- The above fact is final install after cleanup and patches. I found this to be accurate within 10 gigs. Not bad.
- The core game is 58.5 GB, the main patch is 56.8 GB, and the final patch was right around 16 GB. That's 131 GB. 
-When the last patch is applied, a clean up process happens in the background, leaving the install back at a modest 87GB.
- If you have a 120GB solid state drive that you have and you want to install this game on it, well, don't. You wont have the space for the game to work with. Install it on the main drive and copy the Zenimax folder over when its done and you should have no issues. 

Hope this helps. 

Monday, April 29, 2019

Demon of Steel (1987) (Anime)

Hey! Let's watch strange anime together on youtube for free. I'm currently watching this, and so should you. So far I dig it.

Press F to pay respects [Game of Thrones]

Well this explains a lot. [Apex Legends]

When you get shot once by something trivial and it feels like there is multiple bullets shooting you?
When you duck around cover or close a door, and then you get shot afterwards?
When damage seems to accumulate when you got shot a few seconds ago?
Feel like your running through quicksand?

     Anyways, see above for the average network lag, Apex being the worst in class, no surprise there. Their forums range from, "I can't seem to shoot anyone", to "Why do I die with purple armor on by one pistol shot.", and other magical comments. Sorry, I'm going to pour gas on this unoptimized piece of garbage. I'm glad its losing popularity.

Monday, April 15, 2019

Cable Management

Inside your computer? You should give a shit.

Outside your computer? Who gives a fuck. 

Monday, March 25, 2019

Apex Legends... I don't like it.

Above is a logo I found on Google images

Reasons why I think Apex Legends is crap:

1) I'm just not a fan of the style of game.
Don't get me wrong, 10 years ago I most likely would get super in to a game like this. I tried Fortnite and PugG. I could  not get in to it at all. Something about not knowing if the guy is on your team or your friend? No clear path to winning. Very seldom winning or killing at all, just being dead and playing over and over until you win the frag lottery and possibly kill a few people and very rarely, win a game. Not my cup of tea,

2) Entry Level difficulty is too hard.
I started Fortnite as a 20 year vet of first person shooters at a competitive level, and i was getting my ass handed to me for weeks. This game is no different. You drop in, search around for some guns, and someone clicks on that one single black pixel from 50 miles away and its game over. 9 out of 10 games you die before you fire a shot, and you have no idea how they pulled it off... until you do it yourself. The last game I played, I dropped in, found a pistol, thought i may have seen someone an impossible distance away and emptied the clip in his direction. Kill. My 4th kill actually in 20 levels. In what game do you get to level 20 and killing your 4th person MILES away is some kind of achievement?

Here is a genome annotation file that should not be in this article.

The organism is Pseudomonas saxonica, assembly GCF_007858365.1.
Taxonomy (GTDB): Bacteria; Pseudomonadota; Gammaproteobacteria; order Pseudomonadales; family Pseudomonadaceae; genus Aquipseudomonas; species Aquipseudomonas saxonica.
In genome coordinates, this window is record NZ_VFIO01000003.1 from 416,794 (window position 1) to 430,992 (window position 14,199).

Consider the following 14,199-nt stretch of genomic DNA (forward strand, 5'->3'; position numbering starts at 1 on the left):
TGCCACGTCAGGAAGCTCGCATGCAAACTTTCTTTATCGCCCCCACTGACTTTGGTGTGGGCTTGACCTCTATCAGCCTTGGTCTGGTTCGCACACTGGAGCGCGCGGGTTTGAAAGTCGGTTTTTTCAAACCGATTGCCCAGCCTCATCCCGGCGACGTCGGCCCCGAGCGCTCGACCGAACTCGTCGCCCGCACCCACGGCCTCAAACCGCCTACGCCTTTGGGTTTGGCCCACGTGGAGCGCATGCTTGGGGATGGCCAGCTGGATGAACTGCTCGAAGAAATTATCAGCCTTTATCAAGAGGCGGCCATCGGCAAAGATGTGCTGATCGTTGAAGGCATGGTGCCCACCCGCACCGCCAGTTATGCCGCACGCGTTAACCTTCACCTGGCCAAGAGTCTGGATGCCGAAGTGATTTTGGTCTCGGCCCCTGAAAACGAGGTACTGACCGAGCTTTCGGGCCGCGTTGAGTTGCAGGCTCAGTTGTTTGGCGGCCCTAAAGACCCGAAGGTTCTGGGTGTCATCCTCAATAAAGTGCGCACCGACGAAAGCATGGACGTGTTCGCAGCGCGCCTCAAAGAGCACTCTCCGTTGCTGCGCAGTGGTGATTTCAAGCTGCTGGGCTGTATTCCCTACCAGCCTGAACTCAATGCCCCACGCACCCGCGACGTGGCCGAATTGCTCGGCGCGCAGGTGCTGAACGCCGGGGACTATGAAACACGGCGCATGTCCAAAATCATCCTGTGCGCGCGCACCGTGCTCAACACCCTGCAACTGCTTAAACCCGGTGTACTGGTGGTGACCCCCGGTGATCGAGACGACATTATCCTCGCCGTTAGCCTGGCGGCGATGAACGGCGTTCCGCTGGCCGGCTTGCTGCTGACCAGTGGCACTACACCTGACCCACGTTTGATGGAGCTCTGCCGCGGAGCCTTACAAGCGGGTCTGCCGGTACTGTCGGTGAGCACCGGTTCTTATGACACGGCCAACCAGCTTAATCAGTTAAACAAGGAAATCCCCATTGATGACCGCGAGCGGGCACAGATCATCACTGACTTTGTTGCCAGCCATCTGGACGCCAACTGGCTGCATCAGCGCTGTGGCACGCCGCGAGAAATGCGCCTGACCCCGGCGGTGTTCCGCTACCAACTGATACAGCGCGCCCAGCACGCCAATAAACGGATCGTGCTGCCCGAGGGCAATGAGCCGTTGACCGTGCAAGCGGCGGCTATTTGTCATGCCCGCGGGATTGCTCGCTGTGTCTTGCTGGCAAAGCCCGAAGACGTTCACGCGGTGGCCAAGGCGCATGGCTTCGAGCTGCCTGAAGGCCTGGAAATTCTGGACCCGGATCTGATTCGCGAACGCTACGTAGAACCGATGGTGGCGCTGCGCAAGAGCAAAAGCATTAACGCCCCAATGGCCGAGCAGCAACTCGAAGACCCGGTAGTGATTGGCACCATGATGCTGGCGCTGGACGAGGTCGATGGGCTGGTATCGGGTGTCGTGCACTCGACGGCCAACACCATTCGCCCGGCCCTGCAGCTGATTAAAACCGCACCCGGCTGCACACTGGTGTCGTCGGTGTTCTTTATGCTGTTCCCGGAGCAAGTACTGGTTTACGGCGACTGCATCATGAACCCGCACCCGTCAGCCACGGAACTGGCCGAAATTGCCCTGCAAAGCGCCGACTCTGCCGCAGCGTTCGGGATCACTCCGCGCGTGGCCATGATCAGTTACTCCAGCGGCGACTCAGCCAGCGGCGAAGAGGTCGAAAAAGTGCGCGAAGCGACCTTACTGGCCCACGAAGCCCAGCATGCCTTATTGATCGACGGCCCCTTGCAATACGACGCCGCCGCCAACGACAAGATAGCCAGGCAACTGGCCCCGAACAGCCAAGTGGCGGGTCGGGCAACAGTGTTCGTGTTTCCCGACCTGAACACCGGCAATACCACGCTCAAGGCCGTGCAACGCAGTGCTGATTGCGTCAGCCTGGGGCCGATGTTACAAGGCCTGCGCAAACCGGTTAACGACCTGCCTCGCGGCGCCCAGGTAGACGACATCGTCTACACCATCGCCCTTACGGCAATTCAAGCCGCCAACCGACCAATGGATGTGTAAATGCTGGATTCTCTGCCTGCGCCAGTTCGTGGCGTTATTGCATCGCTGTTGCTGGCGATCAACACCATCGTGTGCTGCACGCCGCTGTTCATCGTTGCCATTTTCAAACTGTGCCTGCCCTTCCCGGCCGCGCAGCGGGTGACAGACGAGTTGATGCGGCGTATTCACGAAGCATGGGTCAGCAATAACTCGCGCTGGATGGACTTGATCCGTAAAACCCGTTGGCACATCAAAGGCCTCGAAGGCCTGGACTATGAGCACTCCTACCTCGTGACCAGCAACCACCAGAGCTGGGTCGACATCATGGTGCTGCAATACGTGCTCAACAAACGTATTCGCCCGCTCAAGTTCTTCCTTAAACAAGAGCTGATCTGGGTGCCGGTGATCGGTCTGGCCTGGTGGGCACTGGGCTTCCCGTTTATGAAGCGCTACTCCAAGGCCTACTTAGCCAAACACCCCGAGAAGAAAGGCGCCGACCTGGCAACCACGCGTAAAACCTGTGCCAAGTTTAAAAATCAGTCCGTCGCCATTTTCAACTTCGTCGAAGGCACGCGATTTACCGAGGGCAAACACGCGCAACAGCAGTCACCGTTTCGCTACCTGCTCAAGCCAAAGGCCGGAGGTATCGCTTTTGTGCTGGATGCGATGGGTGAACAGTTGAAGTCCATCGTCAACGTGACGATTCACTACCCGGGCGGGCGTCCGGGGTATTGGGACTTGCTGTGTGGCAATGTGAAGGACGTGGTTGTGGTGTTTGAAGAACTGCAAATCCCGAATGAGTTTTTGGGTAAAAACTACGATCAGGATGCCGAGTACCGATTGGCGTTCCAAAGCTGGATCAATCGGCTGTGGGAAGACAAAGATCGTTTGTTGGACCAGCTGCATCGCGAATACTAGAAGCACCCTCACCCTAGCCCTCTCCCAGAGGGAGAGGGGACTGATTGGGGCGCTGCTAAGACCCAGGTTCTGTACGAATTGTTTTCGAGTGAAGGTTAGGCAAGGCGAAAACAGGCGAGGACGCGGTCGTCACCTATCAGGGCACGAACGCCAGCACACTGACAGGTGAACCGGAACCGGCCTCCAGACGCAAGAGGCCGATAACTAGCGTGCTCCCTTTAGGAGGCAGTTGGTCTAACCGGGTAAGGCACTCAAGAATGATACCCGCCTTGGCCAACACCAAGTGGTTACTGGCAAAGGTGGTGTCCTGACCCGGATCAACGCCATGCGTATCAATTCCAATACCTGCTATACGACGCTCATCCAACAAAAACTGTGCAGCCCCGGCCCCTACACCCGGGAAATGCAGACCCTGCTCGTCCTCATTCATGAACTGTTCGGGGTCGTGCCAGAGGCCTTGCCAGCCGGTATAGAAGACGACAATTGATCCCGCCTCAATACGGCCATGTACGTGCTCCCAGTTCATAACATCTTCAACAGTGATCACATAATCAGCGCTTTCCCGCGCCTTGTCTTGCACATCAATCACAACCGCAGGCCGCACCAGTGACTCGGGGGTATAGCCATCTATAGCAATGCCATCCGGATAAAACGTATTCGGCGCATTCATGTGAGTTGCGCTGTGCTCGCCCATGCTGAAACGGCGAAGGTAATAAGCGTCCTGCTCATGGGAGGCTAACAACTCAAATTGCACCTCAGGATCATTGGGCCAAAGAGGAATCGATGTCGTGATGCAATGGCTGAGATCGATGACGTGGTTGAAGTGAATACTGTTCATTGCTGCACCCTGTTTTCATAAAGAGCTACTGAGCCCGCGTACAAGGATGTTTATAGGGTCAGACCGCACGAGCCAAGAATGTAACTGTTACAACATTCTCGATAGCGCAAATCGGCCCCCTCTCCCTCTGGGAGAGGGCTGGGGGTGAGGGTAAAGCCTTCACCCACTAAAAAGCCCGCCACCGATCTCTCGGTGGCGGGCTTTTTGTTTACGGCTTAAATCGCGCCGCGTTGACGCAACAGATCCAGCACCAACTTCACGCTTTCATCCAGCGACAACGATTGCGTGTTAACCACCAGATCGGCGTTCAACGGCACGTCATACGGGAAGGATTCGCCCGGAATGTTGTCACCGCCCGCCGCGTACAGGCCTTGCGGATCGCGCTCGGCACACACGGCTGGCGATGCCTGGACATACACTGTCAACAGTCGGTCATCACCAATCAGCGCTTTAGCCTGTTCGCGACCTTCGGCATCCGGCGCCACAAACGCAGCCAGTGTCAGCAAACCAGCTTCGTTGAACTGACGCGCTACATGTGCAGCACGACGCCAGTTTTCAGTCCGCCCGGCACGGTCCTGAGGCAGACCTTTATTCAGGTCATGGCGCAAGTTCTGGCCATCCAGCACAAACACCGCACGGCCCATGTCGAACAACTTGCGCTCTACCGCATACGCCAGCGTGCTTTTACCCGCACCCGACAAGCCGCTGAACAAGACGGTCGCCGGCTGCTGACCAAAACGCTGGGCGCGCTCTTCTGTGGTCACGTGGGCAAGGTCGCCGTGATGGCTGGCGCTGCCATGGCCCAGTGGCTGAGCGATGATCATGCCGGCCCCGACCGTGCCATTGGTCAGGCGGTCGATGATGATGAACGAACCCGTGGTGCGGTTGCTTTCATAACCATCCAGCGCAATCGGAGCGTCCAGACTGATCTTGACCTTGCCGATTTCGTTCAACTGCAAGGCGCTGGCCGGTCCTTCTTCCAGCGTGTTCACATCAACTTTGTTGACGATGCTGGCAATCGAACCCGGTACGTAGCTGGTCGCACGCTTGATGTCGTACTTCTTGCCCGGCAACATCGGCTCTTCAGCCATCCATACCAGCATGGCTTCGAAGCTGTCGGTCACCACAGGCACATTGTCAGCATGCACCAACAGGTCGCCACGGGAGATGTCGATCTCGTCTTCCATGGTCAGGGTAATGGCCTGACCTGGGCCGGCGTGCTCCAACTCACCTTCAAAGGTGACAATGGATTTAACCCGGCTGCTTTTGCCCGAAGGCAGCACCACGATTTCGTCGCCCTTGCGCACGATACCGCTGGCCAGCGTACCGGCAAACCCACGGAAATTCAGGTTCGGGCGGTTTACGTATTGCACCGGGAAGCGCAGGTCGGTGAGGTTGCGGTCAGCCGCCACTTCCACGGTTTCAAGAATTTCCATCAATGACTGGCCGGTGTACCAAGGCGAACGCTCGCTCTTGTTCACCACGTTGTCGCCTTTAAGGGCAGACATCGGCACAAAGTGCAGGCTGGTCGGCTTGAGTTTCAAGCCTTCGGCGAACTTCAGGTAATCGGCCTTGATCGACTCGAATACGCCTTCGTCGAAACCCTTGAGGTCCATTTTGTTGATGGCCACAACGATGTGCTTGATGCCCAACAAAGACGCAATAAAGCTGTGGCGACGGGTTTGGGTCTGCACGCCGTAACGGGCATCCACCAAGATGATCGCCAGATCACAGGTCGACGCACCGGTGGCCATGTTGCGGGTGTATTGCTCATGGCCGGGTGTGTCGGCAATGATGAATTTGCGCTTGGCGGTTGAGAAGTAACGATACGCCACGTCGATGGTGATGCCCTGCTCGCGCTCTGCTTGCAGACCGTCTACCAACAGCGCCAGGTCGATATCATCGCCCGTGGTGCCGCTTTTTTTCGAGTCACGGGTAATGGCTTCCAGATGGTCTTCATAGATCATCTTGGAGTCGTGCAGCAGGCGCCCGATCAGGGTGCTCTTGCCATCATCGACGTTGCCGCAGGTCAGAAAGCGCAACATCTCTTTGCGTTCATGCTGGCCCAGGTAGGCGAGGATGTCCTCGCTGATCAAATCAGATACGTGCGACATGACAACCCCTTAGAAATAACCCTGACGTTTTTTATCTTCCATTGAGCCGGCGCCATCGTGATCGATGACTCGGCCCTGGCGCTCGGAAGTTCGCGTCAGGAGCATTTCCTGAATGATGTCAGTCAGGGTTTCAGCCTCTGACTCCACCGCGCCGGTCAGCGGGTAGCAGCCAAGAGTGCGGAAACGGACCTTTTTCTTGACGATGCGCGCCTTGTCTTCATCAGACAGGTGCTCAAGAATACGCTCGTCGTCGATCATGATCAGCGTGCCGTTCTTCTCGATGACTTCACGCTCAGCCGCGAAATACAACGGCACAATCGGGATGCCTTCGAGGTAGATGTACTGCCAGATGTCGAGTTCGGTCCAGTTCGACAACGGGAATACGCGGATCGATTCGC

3) I saw someone that was level 89, had zero kills.
What the actual fuck you Origin scumbags. You made someone play 89 levels of this game, baiting them along with loot boxes and some cosmetic upgrade, and they have never even killed someone? What is the point of this game? grab guns and loot and die; over and over and you better get used to it.

4) Winning a game is over 250 to 1 against you.
Why play a game you can't even have a chance to win unless you just put hundreds of hours in?

5) Good players with money get discouraged. 
I consider myself a better than average gamer, especially first person shooter games. I play competitive Overwatch and CODBO4 quite often, and hardly miss a AAA game ever. I spend lots of money on gaming, both in the actual software, and hardware to play. Software developers design games hoping I will like them, as I have disposable income and a penchant to spend it on stupid games. Well Apex Legends, I wont be following my impulses and spend money on your game for the above reason, I'm discouraged. I can't win. I can hardly ever get a kill. I can't do anything I want to do, unless I play 24 hours straight and all the stars align. I can't get a good team because the match making system had a few gears missing. I've uninstalled your garbage cash-grab of a game and I will not be playing it ever again.

6) You have to pay money to access other characters.
I would willingly pay for a game that puts everyone on the same level playing field. This game is not one of them. Yes its pay to play, no it's really not that bad.. but it is. Any game that gives an advantage to paying customer is a shit game, period. No, I don't care to argue this point, its how I feel and that's it.

Reasons why Apex Legends is not crap:

1) It's free.
2) Graphics are not horrible, can play on potato systems as well.
3) It's popular?

I'm sure you're asking yourself, well if you don't like this game, you like other games. Which games are those? Why do you like or dislike them?

The good: Games are quick, you can re-spawn without restarting the game, its forgiving with mistakes, changing characters is encouraged, games are quick and rewarding. The bad: Matchmaking can be horrible, when new characters are introduced you can love to hate them, competitive sticks you with certain characters and the pressure to play them.

Call of Duty Black Ops 4.